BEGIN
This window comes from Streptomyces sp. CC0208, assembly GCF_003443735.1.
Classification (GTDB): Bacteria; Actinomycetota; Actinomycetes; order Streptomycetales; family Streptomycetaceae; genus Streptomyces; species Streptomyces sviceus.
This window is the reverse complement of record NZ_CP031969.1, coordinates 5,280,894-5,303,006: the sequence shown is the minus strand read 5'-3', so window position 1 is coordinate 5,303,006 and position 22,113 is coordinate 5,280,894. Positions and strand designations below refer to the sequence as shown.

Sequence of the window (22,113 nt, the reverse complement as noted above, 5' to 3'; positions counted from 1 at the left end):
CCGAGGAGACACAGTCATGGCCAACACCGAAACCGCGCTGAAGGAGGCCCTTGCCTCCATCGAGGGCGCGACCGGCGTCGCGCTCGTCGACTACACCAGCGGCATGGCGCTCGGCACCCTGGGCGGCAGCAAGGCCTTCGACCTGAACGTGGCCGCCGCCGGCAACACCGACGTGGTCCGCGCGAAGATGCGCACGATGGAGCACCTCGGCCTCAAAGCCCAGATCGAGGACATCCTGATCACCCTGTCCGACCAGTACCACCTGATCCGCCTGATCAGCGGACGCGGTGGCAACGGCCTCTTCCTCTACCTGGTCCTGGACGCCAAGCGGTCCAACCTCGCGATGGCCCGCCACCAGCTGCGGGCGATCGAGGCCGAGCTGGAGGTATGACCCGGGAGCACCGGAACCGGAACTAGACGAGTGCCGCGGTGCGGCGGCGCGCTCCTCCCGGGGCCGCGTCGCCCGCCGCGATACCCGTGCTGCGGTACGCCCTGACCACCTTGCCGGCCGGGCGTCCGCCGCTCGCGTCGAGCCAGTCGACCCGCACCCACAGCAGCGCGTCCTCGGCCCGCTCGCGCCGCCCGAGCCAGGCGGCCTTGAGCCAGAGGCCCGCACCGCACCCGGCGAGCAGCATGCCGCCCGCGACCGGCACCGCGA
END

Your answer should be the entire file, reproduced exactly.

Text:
This window comes from Streptomyces sp. CC0208, assembly GCF_003443735.1.
Classification (GTDB): Bacteria; Actinomycetota; Actinomycetes; order Streptomycetales; family Streptomycetaceae; genus Streptomyces; species Streptomyces sviceus.
This window is the reverse complement of record NZ_CP031969.1, coordinates 5,280,894-5,303,006: the sequence shown is the minus strand read 5'-3', so window position 1 is coordinate 5,303,006 and position 22,113 is coordinate 5,280,894. Positions and strand designations below refer to the sequence as shown.

Sequence of the window (22,113 nt, the reverse complement as noted above, 5' to 3'; positions counted from 1 at the left end):
CCGAGGAGACACAGTCATGGCCAACACCGAAACCGCGCTGAAGGAGGCCCTTGCCTCCATCGAGGGCGCGACCGGCGTCGCGCTCGTCGACTACACCAGCGGCATGGCGCTCGGCACCCTGGGCGGCAGCAAGGCCTTCGACCTGAACGTGGCCGCCGCCGGCAACACCGACGTGGTCCGCGCGAAGATGCGCACGATGGAGCACCTCGGCCTCAAAGCCCAGATCGAGGACATCCTGATCACCCTGTCCGACCAGTACCACCTGATCCGCCTGATCAGCGGACGCGGTGGCAACGGCCTCTTCCTCTACCTGGTCCTGGACGCCAAGCGGTCCAACCTCGCGATGGCCCGCCACCAGCTGCGGGCGATCGAGGCCGAGCTGGAGGTATGACCCGGGAGCACCGGAACCGGAACTAGACGAGTGCCGCGGTGCGGCGGCGCGCTCCTCCCGGGGCCGCGTCGCCCGCCGCGATACCCGTGCTGCGGTACGCCCTGACCACCTTGCCGGCCGGGCGTCCGCCGCTCGCGTCGAGCCAGTCGACCCGCACCCACAGCAGCGCGTCCTCGGCCCGCTCGCGCCGCCCGAGCCAGGCGGCCTTGAGCCAGAGGCCCGCACCGCACCCGGCGAGCAGCATGCCGCCCGCGACCGGCACCGCGA